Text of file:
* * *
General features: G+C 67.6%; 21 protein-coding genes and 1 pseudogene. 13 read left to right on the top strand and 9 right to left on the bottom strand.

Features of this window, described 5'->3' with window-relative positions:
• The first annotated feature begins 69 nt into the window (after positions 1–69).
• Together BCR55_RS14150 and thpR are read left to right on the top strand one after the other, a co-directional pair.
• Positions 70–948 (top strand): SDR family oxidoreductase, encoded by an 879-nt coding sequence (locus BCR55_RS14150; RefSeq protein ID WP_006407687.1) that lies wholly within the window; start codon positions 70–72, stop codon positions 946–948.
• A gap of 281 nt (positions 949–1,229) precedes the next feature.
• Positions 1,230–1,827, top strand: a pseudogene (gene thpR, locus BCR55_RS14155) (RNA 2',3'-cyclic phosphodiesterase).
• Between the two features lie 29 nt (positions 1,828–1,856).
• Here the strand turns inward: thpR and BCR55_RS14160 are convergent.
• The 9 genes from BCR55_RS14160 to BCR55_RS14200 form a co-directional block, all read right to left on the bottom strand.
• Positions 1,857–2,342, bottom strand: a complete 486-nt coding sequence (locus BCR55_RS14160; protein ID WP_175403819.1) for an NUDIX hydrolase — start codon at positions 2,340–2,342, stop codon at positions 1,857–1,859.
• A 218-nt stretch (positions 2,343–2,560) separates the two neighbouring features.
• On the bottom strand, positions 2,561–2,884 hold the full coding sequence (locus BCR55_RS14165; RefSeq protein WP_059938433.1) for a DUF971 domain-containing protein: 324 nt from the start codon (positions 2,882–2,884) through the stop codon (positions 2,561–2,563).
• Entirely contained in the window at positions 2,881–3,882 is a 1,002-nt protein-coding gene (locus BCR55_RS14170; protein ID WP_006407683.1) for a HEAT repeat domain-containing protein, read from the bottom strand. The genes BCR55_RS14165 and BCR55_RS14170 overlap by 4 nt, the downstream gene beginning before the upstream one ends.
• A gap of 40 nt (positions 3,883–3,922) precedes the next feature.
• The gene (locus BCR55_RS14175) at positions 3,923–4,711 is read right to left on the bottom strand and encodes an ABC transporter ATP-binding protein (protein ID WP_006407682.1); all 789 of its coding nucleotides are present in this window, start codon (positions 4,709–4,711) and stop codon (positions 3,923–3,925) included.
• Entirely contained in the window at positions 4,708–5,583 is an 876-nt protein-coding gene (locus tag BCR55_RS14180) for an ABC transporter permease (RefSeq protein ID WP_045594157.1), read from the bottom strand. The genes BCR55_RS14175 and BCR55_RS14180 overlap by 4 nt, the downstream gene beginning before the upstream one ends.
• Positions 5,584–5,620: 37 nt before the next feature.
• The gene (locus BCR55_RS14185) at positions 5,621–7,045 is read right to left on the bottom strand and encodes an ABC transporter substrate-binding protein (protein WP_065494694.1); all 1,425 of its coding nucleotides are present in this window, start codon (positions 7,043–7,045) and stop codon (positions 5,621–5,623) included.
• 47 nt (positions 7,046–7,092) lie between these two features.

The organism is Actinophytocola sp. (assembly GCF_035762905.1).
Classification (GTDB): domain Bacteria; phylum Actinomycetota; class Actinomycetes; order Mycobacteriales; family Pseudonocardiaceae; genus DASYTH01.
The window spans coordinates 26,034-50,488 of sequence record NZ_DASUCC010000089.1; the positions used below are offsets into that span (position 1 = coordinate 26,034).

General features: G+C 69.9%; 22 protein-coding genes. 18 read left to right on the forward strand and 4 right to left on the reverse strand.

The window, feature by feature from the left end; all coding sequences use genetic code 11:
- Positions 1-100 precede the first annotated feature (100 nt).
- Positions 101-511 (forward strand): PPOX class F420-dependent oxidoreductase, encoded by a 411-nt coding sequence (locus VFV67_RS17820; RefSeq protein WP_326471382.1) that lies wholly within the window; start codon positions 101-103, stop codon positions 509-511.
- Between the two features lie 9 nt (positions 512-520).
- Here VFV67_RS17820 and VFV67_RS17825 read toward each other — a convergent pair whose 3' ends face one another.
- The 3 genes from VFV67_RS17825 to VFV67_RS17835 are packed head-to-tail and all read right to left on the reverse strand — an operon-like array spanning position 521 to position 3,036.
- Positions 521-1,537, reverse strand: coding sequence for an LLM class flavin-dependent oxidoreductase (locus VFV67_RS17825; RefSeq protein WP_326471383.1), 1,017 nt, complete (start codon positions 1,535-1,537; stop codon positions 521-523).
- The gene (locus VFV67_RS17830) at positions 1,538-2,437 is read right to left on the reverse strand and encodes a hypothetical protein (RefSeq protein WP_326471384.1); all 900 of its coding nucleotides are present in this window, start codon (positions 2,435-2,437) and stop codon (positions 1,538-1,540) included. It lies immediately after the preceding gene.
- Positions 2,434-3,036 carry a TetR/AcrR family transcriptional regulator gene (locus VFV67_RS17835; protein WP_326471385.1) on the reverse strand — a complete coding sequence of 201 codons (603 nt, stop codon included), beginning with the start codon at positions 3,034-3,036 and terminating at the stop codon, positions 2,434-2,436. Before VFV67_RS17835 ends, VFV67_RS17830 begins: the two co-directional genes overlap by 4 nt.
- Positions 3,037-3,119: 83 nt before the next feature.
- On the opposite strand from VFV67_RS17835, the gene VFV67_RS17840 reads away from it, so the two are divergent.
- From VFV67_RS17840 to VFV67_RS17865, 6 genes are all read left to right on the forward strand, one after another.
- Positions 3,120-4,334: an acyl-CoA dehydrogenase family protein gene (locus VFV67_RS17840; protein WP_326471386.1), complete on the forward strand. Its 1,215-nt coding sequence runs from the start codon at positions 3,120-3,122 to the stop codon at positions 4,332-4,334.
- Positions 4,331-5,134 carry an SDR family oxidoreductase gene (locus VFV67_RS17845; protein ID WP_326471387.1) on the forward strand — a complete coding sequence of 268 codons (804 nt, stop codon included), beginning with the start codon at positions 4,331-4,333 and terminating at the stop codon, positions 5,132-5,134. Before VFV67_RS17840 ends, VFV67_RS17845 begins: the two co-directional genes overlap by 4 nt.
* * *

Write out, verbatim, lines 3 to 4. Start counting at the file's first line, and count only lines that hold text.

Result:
• The first annotated feature begins 69 nt into the window (after positions 1–69).
• Together BCR55_RS14150 and thpR are read left to right on the top strand one after the other, a co-directional pair.